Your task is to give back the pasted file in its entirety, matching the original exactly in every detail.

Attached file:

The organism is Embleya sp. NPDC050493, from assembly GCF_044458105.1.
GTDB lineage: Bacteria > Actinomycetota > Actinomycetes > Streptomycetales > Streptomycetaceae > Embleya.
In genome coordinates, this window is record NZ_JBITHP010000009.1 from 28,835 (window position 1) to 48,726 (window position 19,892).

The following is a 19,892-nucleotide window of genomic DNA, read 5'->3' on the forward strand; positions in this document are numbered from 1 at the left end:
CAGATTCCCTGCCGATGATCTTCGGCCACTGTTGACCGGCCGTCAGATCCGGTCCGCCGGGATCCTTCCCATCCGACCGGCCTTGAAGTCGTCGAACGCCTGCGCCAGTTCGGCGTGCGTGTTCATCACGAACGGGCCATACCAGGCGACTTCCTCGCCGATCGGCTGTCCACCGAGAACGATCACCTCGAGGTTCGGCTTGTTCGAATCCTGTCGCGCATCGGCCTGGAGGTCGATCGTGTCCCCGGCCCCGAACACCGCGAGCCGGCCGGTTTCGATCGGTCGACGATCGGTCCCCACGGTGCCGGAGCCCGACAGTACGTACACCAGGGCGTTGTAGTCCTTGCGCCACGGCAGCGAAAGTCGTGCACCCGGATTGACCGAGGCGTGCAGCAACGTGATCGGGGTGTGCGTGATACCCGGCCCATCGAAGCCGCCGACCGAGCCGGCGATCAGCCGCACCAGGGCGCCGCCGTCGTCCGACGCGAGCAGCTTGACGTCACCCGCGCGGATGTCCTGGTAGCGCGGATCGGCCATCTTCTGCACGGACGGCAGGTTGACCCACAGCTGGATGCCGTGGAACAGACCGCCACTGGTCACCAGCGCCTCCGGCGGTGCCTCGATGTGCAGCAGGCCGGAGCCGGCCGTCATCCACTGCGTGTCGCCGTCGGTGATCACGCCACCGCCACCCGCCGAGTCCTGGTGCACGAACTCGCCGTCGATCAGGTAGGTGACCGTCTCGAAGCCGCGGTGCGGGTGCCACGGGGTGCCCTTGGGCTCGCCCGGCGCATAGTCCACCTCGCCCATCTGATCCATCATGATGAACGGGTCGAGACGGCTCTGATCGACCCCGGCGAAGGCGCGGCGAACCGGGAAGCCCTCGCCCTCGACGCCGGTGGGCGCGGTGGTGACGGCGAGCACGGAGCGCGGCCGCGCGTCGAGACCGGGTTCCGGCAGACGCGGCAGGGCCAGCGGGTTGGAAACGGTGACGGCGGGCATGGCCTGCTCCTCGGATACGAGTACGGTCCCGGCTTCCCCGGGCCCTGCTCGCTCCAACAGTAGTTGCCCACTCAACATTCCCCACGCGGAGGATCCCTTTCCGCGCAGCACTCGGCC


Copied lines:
The organism is Embleya sp. NPDC050493, from assembly GCF_044458105.1.
GTDB lineage: Bacteria > Actinomycetota > Actinomycetes > Streptomycetales > Streptomycetaceae > Embleya.
In genome coordinates, this window is record NZ_JBITHP010000009.1 from 28,835 (window position 1) to 48,726 (window position 19,892).

The following is a 19,892-nucleotide window of genomic DNA, read 5'->3' on the forward strand; positions in this document are numbered from 1 at the left end:
CAGATTCCCTGCCGATGATCTTCGGCCACTGTTGACCGGCCGTCAGATCCGGTCCGCCGGGATCCTTCCCATCCGACCGGCCTTGAAGTCGTCGAACGCCTGCGCCAGTTCGGCGTGCGTGTTCATCACGAACGGGCCATACCAGGCGACTTCCTCGCCGATCGGCTGTCCACCGAGAACGATCACCTCGAGGTTCGGCTTGTTCGAATCCTGTCGCGCATCGGCCTGGAGGTCGATCGTGTCCCCGGCCCCGAACACCGCGAGCCGGCCGGTTTCGATCGGTCGACGATCGGTCCCCACGGTGCCGGAGCCCGACAGTACGTACACCAGGGCGTTGTAGTCCTTGCGCCACGGCAGCGAAAGTCGTGCACCCGGATTGACCGAGGCGTGCAGCAACGTGATCGGGGTGTGCGTGATACCCGGCCCATCGAAGCCGCCGACCGAGCCGGCGATCAGCCGCACCAGGGCGCCGCCGTCGTCCGACGCGAGCAGCTTGACGTCACCCGCGCGGATGTCCTGGTAGCGCGGATCGGCCATCTTCTGCACGGACGGCAGGTTGACCCACAGCTGGATGCCGTGGAACAGACCGCCACTGGTCACCAGCGCCTCCGGCGGTGCCTCGATGTGCAGCAGGCCGGAGCCGGCCGTCATCCACTGCGTGTCGCCGTCGGTGATCACGCCACCGCCACCCGCCGAGTCCTGGTGCACGAACTCGCCGTCGATCAGGTAGGTGACCGTCTCGAAGCCGCGGTGCGGGTGCCACGGGGTGCCCTTGGGCTCGCCCGGCGCATAGTCCACCTCGCCCATCTGATCCATCATGATGAACGGGTCGAGACGGCTCTGATCGACCCCGGCGAAGGCGCGGCGAACCGGGAAGCCCTCGCCCTCGACGCCGGTGGGCGCGGTGGTGACGGCGAGCACGGAGCGCGGCCGCGCGTCGAGACCGGGTTCCGGCAGACGCGGCAGGGCCAGCGGGTTGGAAACGGTGACGGCGGGCATGGCCTGCTCCTCGGATACGAGTACGGTCCCGGCTTCCCCGGGCCCTGCTCGCTCCAACAGTAGTTGCCCACTCAACATTCCCCACGCGGAGGATCCCTTTCCGCGCAGCACTCGGCC